In Masri v Consolidated Contractors (Oil and Gas) Company SAL – Butterworths Law Direct 6.2.09 a receivership order had been made, paragraph 15 of which stated that 'Nothing in this order shall, in respect of assets located outside England and Wales, require the defendants and/or their directors to disobey the order of any court of competent jurisdiction in relation to such assets'.

The Commercial Court heard an argument as to the interpretation of para 15 of the receivership order.

The Court of Appeal, in dismissing the Claimant's appeal and allowing the Defendant's cross-appeal held that while the court, when making a receivership order, would do its best to anticipate all likely eventualities, and make provision for them in the precise form of the order, it would not infrequently be the case that when the receiver embarked upon his task he would encounter some unexpected obstacle to the discharge of his responsibilities to the court. In those circumstances, the receiver was able to apply to the court for a variation of the order so that it was, to the court's ability, 'tailor made' to overcome the particular, unforeseen, obstacle.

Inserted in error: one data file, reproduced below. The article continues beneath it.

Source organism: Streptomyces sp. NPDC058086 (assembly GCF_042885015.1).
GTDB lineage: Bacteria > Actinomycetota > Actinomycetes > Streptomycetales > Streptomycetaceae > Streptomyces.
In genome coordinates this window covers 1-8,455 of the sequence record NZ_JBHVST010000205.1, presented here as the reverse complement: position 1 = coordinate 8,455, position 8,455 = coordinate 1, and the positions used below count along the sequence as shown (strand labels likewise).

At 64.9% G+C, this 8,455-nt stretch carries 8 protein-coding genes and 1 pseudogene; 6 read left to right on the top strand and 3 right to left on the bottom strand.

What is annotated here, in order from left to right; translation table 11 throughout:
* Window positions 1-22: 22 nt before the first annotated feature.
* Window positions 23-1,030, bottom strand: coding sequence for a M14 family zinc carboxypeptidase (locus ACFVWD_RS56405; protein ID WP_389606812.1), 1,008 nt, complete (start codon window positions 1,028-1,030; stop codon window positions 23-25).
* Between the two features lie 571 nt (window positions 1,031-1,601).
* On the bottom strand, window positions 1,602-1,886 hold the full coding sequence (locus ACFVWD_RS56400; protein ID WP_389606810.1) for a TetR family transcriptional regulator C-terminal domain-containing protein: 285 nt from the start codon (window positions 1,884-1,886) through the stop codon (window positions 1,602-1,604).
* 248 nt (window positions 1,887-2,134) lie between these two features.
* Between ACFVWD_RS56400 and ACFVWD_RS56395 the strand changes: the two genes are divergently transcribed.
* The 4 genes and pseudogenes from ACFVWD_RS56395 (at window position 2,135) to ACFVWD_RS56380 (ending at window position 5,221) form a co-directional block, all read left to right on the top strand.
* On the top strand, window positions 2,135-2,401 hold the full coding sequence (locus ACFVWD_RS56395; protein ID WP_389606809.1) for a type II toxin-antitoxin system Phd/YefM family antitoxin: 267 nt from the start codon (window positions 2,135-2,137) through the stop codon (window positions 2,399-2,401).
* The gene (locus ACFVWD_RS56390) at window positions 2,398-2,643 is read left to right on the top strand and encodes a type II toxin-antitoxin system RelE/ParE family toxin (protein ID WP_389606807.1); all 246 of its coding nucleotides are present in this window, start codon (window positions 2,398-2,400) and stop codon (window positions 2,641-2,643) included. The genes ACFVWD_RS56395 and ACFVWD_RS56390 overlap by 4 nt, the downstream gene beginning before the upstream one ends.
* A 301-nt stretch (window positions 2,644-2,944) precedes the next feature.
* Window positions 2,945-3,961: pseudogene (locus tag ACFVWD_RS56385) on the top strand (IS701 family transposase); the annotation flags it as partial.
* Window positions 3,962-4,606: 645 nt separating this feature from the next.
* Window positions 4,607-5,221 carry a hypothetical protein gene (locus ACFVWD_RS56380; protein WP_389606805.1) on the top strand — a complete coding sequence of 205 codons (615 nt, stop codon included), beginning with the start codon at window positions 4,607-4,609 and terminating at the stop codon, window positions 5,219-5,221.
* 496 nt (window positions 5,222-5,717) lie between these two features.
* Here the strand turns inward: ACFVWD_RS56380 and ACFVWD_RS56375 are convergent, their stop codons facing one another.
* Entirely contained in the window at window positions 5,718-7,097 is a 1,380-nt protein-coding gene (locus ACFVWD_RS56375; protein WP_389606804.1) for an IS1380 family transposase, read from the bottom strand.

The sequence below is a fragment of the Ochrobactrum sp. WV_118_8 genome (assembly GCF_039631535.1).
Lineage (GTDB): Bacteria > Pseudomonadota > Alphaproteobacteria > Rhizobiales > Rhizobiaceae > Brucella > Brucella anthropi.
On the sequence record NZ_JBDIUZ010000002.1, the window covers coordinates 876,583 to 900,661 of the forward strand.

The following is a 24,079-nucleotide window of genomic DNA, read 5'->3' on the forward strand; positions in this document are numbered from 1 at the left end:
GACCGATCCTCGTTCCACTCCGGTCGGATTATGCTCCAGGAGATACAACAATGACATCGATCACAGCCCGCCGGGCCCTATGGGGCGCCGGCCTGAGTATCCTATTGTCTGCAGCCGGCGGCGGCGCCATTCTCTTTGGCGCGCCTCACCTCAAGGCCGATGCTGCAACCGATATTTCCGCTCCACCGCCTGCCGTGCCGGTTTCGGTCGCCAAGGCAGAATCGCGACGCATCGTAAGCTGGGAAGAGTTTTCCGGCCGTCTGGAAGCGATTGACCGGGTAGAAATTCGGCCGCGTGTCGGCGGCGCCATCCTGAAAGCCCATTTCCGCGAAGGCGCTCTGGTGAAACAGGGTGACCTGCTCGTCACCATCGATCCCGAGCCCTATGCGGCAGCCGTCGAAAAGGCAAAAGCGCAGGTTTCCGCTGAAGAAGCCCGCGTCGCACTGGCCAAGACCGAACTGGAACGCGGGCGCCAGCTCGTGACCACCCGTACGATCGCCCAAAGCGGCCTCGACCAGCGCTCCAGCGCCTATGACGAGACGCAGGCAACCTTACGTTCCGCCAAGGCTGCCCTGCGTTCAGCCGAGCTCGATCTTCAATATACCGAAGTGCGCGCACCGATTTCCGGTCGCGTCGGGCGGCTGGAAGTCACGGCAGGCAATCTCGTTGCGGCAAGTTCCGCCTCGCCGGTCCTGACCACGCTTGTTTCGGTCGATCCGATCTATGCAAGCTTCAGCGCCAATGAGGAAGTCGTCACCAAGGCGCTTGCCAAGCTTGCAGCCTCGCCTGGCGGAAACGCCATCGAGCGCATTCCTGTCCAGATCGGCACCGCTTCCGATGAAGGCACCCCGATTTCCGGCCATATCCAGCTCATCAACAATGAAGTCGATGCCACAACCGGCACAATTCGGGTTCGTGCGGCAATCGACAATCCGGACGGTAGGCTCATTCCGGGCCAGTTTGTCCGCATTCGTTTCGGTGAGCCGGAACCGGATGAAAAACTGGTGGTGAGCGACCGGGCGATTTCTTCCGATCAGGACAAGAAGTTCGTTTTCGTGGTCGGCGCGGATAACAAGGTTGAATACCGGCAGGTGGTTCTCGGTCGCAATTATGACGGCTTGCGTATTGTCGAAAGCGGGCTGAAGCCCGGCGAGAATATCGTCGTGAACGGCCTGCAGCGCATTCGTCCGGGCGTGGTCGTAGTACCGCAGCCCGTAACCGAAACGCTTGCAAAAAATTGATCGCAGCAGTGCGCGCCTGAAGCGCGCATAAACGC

It held that the words in para 15 had to be given their ordinary and natural meaning, in the context of the order as a whole. In all the circumstances, it would inappropriate to construe para 15 as though it was subject to an implied limitation that it related only to assets within the jurisdiction of the foreign court making the order. If the ordinary and natural meaning of para 15 resulted in unintended consequences, the appropriate remedy was not to argue for a strained and artificial meaning of the order, but to apply to the court for a variation of the order.